The evolving narrative was one of Assamese nationality, genuine Indian citizens and Assamese versus foreigners (migrants). Several rounds of talks after in August 14 1985, a Memorandum of Settlement in the form of Assam Accord was signed with the Government of India to address a slew of issues in the clauses mentioned significant being Clause 6 demanding provisioning for constitutional, legislative and administrative safeguards, as may be appropriate to protect, preserve and promote the cultural, social, linguistic identity and heritage of the Assamese People.

Assam being an ethnological museum of peoples became home to an array of social groups that migrated to the state since pre-historic times. It was only during British India censuses that identification of peoples and social stratification became a subject of interest and importance. By 2003, the Citizenship Act 1955 was amended to make the registration of all Indian citizens mandatory by way of documenting all the legal citizens of India so that illegal migrants can be identified and deported.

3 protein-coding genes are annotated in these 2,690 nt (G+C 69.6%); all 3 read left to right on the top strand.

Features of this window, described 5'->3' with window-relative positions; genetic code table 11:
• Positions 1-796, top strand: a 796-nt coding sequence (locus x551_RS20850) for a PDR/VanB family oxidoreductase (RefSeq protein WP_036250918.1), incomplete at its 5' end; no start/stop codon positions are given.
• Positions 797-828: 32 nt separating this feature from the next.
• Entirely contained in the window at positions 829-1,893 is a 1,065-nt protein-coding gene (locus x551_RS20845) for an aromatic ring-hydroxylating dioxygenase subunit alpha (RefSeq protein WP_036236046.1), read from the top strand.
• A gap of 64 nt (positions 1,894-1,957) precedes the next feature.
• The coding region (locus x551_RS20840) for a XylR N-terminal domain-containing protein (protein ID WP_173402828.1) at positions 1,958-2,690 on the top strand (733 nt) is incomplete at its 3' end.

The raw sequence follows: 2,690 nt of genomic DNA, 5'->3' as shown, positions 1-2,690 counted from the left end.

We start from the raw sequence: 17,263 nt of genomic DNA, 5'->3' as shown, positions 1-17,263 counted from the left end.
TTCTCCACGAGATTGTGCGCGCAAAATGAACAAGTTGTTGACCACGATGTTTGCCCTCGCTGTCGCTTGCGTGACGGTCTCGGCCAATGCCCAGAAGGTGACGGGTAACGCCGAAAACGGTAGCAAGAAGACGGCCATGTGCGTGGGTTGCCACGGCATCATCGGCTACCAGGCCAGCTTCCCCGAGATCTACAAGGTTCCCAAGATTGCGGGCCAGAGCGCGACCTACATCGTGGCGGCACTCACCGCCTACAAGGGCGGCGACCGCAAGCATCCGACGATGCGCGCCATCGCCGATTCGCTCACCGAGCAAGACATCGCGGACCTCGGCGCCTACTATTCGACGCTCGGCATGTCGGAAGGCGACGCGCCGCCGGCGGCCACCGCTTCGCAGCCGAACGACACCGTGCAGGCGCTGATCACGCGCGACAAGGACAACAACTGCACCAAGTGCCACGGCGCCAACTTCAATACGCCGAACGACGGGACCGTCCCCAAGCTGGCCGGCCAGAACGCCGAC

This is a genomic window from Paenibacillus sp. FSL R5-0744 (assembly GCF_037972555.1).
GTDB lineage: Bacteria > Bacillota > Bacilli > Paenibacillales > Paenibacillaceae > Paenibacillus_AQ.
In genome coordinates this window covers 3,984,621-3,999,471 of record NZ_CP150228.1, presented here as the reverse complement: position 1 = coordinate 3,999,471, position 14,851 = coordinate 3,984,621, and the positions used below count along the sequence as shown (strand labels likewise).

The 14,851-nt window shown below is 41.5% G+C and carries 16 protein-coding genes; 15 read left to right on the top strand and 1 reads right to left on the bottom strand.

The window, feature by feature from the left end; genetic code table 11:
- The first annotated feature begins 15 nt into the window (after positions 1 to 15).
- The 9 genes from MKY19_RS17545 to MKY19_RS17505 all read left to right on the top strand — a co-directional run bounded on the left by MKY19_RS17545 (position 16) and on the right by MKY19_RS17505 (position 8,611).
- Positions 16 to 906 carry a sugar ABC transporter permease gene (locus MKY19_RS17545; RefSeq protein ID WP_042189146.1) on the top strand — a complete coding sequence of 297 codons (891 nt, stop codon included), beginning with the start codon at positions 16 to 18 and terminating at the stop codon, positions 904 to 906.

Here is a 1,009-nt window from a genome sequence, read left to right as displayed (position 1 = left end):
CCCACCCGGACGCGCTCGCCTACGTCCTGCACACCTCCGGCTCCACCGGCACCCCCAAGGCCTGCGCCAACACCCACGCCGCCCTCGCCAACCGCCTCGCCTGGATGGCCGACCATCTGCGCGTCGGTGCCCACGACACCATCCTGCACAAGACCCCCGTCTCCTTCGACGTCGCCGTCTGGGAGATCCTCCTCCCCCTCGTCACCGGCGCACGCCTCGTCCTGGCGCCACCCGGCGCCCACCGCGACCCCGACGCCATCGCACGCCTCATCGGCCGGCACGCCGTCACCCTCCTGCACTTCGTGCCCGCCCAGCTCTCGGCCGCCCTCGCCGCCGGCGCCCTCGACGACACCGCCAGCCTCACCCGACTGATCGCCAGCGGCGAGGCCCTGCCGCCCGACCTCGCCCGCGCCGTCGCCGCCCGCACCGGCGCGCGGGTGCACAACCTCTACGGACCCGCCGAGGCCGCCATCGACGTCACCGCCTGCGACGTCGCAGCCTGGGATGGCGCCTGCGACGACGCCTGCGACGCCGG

While keeping pace with socioeconomic developments and popular identity based upheavals, the Assamese speaking Muslim milieu began to cringe when identified with Muslims of Bengal and East Bengal origin on the basis of a common belief system. Slowly, the process of organizing people on class lines resulted in the formation of identity based civil organizations in the Brahmaputra Valley bellowing Assamese identity. It became important how the Assamese speaking Hindu communities perceived the Assamese speaking Muslims. This pushed them into the crisis of identity in the sociocultural space. To assert their identity keeping those of Bengal descent in contrast, organizations began to frequent sit-ins echoing for constitutional safeguards with likeminded organizations representing different social identities. The perceived threat of a foreigner (immigrant) in the pie translated down to resource claim. Funds for socio-economic development were now being demanded to be decentralized on the basis of identity.